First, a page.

self.hidesBottomBarWhenPushed = YES;

Previously I had this setting right be fore pushViewController but I prefer to put these things into the objects themselves where possible.

Tap to Hide

To get the interactivity i.e. ability to hide the bars we use a tap gesture recognizer which we attach to the view in viewDidLoad and wire up some more hiding/showing.

- (void)viewDidLoad {
	// other inits omitted
 
	UITapGestureRecognizer *gesture = [[UITapGestureRecognizer alloc] 
			initWithTarget:self action:@selector(tapped:)];
	[self.view addGestureRecognizer:gesture];
	[gesture release];
}
 
- (void)tapped:(UITapGestureRecognizer *)gesture
{
	BOOL barsHidden = self.navigationController.navigationBar.hidden;
 
	[self.navigationController setToolbarHidden:!barsHidden animated:YES];
	[self.navigationController setNavigationBarHidden:!barsHidden animated:YES];
}

This makes for the nice effect to switch between full-screen reading and access to tools or the back button.

Bonus Section: Ad Riding on Toolbar

The toolbar is just a UIToolbar which descends from UIView. For performance reasons the default setting is to not clip subviews. Therefore we might be tempted to add our ad banner like this to the toolbar:

UIView *simulatedAd = [[[UIView alloc] initWithFrame:CGRectMake(0, -30, 320, 30)] autorelease];
simulatedAd.backgroundColor = [UIColor blueColor];
[self.navigationController.toolbar addSubview:simulatedAd];

This works, but only while the toolbar is visible. iOS hides the toolbar and by extension all of its subviews when it goes off screen. It does not check whether a non-clipped child view would still be visible. This causes the ad view to disappear as well. Not the affect we were shooting for.

Instead we need to position the add as subview of the article view controller and move it in synchronized fashion whenever the toolbar moves.

How about some fancy pants KVO (Key Value Observing)? Nope, won’t work. No KVO event triggers on key “frame” and the bounds of the toolbar don’t change even though KVO triggers on “bounds” every time the bar moves. And since there is no notification to my knowledge that would inform us about the bar moving this leaves us with only one option: move it ourselves and time it to be in sync with the bar.

Since we know exactly when the bar is coming or going we can simply animated the frame of the ad banner for the same distance and duration. Apple provides the UINavigationControllerHideShowBarDuration constant which gives us the exact timing.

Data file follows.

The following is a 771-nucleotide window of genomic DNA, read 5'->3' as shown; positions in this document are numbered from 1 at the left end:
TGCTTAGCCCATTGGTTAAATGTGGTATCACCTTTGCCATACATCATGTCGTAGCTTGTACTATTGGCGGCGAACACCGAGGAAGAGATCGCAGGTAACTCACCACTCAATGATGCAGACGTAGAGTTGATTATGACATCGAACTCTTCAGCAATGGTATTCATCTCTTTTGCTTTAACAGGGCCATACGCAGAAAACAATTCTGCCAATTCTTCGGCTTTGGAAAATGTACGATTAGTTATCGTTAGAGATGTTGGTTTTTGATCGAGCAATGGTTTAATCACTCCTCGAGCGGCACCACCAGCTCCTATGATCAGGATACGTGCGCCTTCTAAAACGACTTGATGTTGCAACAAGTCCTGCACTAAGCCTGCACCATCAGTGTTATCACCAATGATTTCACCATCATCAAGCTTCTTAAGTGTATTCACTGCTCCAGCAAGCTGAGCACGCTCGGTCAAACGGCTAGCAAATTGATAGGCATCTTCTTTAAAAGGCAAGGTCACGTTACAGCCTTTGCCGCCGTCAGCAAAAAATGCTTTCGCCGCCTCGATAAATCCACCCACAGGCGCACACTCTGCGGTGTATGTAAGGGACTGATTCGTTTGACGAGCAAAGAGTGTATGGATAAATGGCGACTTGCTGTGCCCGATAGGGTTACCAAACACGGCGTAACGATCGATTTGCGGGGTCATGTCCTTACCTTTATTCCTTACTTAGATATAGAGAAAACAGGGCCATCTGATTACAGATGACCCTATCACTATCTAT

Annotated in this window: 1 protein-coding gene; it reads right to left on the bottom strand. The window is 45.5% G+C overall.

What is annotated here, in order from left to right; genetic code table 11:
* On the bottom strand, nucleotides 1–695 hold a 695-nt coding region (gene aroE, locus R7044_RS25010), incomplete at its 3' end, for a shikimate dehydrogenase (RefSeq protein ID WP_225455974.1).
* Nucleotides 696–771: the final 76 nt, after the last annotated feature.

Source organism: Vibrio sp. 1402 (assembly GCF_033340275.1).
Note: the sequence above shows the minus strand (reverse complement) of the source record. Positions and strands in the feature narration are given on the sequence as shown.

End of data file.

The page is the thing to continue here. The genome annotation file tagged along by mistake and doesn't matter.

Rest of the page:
- (void)viewDidLoad
{
	// ...
 
	// the +15 is a mystery to me
	simulatedAd = [[[UIView alloc] initWithFrame:CGRectMake(0, 
			self.view.bounds.size.height+15, 320, 30)] autorelease];
	simulatedAd.backgroundColor = [UIColor blueColor];
	simulatedAd.autoresizingMask = UIViewAutoresizingFlexibleTopMargin;
	[self.view addSubview:simulatedAd];
}
 
- (void)positionAdUp:(BOOL)up animated:(BOOL)animated
{
	CGRect frame = CGRectMake(0, self.view.bounds.size.height-30, 320, 30);
 
	if (up)
	{
		frame.origin.y -= self.navigationController.toolbar.bounds.size.height;
	}
 
	if (animated)
	{
		[UIView beginAnimations:nil context:nil];
		[UIView setAnimationDuration:UINavigationControllerHideShowBarDuration];
	}
 
	simulatedAd.frame = frame;
 
	if (animated)
	{
		[UIView commitAnimations];
	}
}
 
- (void)viewWillAppear:(BOOL)animated
{
	// ...
	[self positionAdUp:YES animated:YES];
}
 
- (void)viewDidAppear:(BOOL)animated
{
	// ...
	[self positionAdUp:YES animated:YES];
}
 
- (void)viewWillDisappear:(BOOL)animated
{
	// ...
	[self positionAdUp:NO animated:YES];
}
 
- (void)tapped:(UITapGestureRecognizer *)gesture
{
	// ...
	[self positionAdUp:barsHidden animated:YES];
}

Like this we can animate the ad around or by calling the positionAdUp method with animated:NO it would pop there. If you didn’t want the ad to already show on slide in, then you could pop it in in viewDidAppear or after the ad is loaded from server.

With this the ad is always perfectly synchronized with the bar. I discovered the +15 in the init through trial and error with slowmo though I cannot explain how this is calculated. For all other other frame moving I’m subtracting the ad banner height from the view height and it fits. If you can come up with a good explanation, let me know in the comments.

Conclusion

If you know how that mimicking the NYT App’s UI is a breeze. Personally I would not put so much UI changes into the user’s face. Especially the hiding of the tab bar in tandem with sliding in a toolbar looks awkward to me. You could just as well wait with the toolbar until the navigation animation is over and then slide it in. Less lines crossing over each other.

As usual, if you read this article to it’s and and learned something from it, then I would like to encourage you to use the Flattr button below to show your appreciation or the social bookmarking feature to share this article with your developer colleagues.


Categories: Q&A

%d bloggers like this: